PGA, THE BIG SHORT AND #OSCARSSOWHITE

The 88th Academy Awards will take place on Feb. 28, 30 days from today.
 

The Big Short is the favorite, maybe

After Oscar nominations were announced, many people vaguely assumed that Spotlight was the frontrunner because it had earned all the major prerequisite awards (especially the SAG ensemble nomination) and was difficult to dislike. On January 17, this perception was strengthened, somewhat, by Spotlight’s big wins at the Critics’ Choice Awards (picture and ensemble). While the Broadcast Film Critics Association, which votes on the Critics’ Choice Awards, is made up of journalists who are not actually in the Academy, its choice of Spotlight was essential “if only for the sake of perception” — a group of journalists is going to be the easiest audience for a movie about heroic journalists to win over. Other winners that night were director George Miller, actor Leonardo DiCaprio, actress Brie Larson, supporting actress Alicia Vikander and supporting actor Sylvester Stallone (all of whom may be considered favorites for their respective categories at the Oscars) as well as Jacob Tremblay, the nine-year-old Room star who gave the most adorable acceptance speech ever.

So when the Producers Guild of America (PGA) awards rolled around, many people expected Spotlight to continue on its path to the Dolby Theatre. Expect it didn’t and the best picture award went to The Big Short instead. It is difficult to underplay the importance of the PGA award; for each of the last eight years (and for 19 of the last 26), the winner of the PGA won the Oscar for Best Picture. The PGA is considered to be a reliable predictor because its voting body is about the same size as that of the Academy (around 7,000 members) and it uses the same preferential ballot system as the Oscars. Additionally, a win here can have a direct impact on the movie’s chances: as Scott Feinberg writes, “seeing or reading about a film in the winner’s circle at a major awards show like the PGA Awards leads some people in other groups that have not yet voted, including the Academy, to stop saying of it ‘Why?’ and start saying ‘Why not?’ (In other words, winning breeds confidence and confidence breeds winning.)” The Big Short has a lot of hidden strengths, including a large and starry cast (Christian Bale, Steve Carell, Ryan Gosling, Brad Pitt, Marisa Tomei, Melissa Leo and more), a ton of relevance (it’s about the Great Recession, which we are still feeling the effects of today) and the important ACE Eddie nomination (it has been 26 years since the Best Picture winner didn’t get a nomination, and Spotlight doesn’t have one). Not too shabby for a film not originally competing in this awards season.

This is not to say that the race is over. There are still plenty of other films with a reasonable path to victory, especially Spotlight, The Revenant, Mad Max and, to some extent, The Martian. Sasha Stone lays out interesting arguments for the first three, splitting the field into the Epics vs. the Character Dramas. Scott Feinberg gives suggestions for how the films should campaign and play to their strengths. (For The Big Short, for example, his suggestion is to “bring out the economic giants. Get Nobel Prize winners and other authorities to remind voters how serious the 2008 fiscal crisis was and how well this story explains it.”) The Academy is made up of a ton of people from different backgrounds (see this infographic for more specifics, though diversity is still super lacking), and you need to convince all of them that your movie is best to be a serious contender.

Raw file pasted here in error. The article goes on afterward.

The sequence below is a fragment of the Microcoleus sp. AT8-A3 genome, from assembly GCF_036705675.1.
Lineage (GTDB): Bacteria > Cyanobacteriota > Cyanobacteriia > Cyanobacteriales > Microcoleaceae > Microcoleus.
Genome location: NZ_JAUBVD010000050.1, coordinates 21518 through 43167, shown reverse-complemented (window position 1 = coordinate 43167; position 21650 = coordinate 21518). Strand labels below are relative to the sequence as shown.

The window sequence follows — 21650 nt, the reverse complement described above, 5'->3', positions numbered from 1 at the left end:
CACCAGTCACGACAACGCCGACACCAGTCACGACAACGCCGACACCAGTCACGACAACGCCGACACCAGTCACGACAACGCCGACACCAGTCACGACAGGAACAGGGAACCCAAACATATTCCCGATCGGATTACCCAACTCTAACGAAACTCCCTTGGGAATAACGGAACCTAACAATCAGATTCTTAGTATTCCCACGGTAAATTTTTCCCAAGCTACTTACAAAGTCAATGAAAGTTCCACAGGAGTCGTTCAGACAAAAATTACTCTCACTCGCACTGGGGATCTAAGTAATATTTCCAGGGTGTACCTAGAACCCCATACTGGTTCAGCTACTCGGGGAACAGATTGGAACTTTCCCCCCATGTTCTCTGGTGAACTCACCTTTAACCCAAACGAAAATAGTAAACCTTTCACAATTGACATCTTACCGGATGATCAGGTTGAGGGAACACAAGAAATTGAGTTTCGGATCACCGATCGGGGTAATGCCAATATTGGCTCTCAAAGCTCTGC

(I was going to include this article in the above paragraph, which lists pros and cons of the nominated movies until I read the “con” of Carol: “That love scene could have been a lot hotter, but then director Todd Haynes always maintains his control.” Yeah, you got it, that was the problem with Carol, the lesbian sex was not super steamy. Thanks Gregg.)

Next up is the Screen Actors Guild (SAG) awards, taking place this Saturday night. While the lead acting awards are starting to feel sewn up, the lack of consensus over best supporting actress and the lack of Stallone in the best supporting actor race will make the awards pretty interesting. More important still is the Best Ensemble award, the SAG’s Best Picture equivalent, which is expected to either continue The Big Short’s growing dominance or prop up Spotlight. (The other nominees, Straight Outta Compton, Beasts of No Nation and Trumbo were not even nominated for Best Picture.) SAG doesn’t always correspond to Oscar (American Hustle in 2013, The Help in 2011 and Inglourious Basterds in 2009 were not very lucky at the Academy Awards), but the results will be good for establishing a narrative and slowly helping us figure out who is actually winning this race.